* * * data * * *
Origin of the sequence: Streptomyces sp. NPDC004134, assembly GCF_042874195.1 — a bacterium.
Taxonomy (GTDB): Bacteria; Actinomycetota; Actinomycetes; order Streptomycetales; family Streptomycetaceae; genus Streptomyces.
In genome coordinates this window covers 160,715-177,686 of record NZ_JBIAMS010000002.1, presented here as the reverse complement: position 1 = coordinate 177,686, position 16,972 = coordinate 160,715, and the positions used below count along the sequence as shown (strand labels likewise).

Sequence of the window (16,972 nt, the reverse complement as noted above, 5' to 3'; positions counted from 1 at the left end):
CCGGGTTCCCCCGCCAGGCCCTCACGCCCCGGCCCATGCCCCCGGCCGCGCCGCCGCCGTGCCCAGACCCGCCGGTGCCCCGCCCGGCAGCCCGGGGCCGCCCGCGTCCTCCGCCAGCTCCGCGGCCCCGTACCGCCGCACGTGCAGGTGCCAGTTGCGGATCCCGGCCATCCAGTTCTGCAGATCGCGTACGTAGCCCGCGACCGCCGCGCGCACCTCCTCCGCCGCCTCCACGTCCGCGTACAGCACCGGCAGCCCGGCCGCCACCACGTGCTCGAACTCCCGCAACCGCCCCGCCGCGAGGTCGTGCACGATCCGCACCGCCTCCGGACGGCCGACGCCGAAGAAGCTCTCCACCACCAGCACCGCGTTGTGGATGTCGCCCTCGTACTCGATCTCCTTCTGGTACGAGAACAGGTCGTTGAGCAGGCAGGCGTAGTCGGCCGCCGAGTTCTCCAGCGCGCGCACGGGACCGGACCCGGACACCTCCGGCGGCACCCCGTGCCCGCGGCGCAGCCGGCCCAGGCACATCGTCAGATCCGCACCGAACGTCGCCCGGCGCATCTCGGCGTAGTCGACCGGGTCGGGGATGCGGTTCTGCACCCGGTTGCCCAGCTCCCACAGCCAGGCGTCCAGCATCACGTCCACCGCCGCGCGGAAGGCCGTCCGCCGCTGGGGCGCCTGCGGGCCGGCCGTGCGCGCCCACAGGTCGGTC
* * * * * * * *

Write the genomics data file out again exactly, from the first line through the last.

Origin of the sequence: Streptomyces sp. NPDC004134, assembly GCF_042874195.1 — a bacterium.
Taxonomy (GTDB): Bacteria; Actinomycetota; Actinomycetes; order Streptomycetales; family Streptomycetaceae; genus Streptomyces.
In genome coordinates this window covers 160,715-177,686 of record NZ_JBIAMS010000002.1, presented here as the reverse complement: position 1 = coordinate 177,686, position 16,972 = coordinate 160,715, and the positions used below count along the sequence as shown (strand labels likewise).

Sequence of the window (16,972 nt, the reverse complement as noted above, 5' to 3'; positions counted from 1 at the left end):
CCGGGTTCCCCCGCCAGGCCCTCACGCCCCGGCCCATGCCCCCGGCCGCGCCGCCGCCGTGCCCAGACCCGCCGGTGCCCCGCCCGGCAGCCCGGGGCCGCCCGCGTCCTCCGCCAGCTCCGCGGCCCCGTACCGCCGCACGTGCAGGTGCCAGTTGCGGATCCCGGCCATCCAGTTCTGCAGATCGCGTACGTAGCCCGCGACCGCCGCGCGCACCTCCTCCGCCGCCTCCACGTCCGCGTACAGCACCGGCAGCCCGGCCGCCACCACGTGCTCGAACTCCCGCAACCGCCCCGCCGCGAGGTCGTGCACGATCCGCACCGCCTCCGGACGGCCGACGCCGAAGAAGCTCTCCACCACCAGCACCGCGTTGTGGATGTCGCCCTCGTACTCGATCTCCTTCTGGTACGAGAACAGGTCGTTGAGCAGGCAGGCGTAGTCGGCCGCCGAGTTCTCCAGCGCGCGCACGGGACCGGACCCGGACACCTCCGGCGGCACCCCGTGCCCGCGGCGCAGCCGGCCCAGGCACATCGTCAGATCCGCACCGAACGTCGCCCGGCGCATCTCGGCGTAGTCGACCGGGTCGGGGATGCGGTTCTGCACCCGGTTGCCCAGCTCCCACAGCCAGGCGTCCAGCATCACGTCCACCGCCGCGCGGAAGGCCGTCCGCCGCTGGGGCGCCTGCGGGCCGGCCGTGCGCGCCCACAGGTCGGTC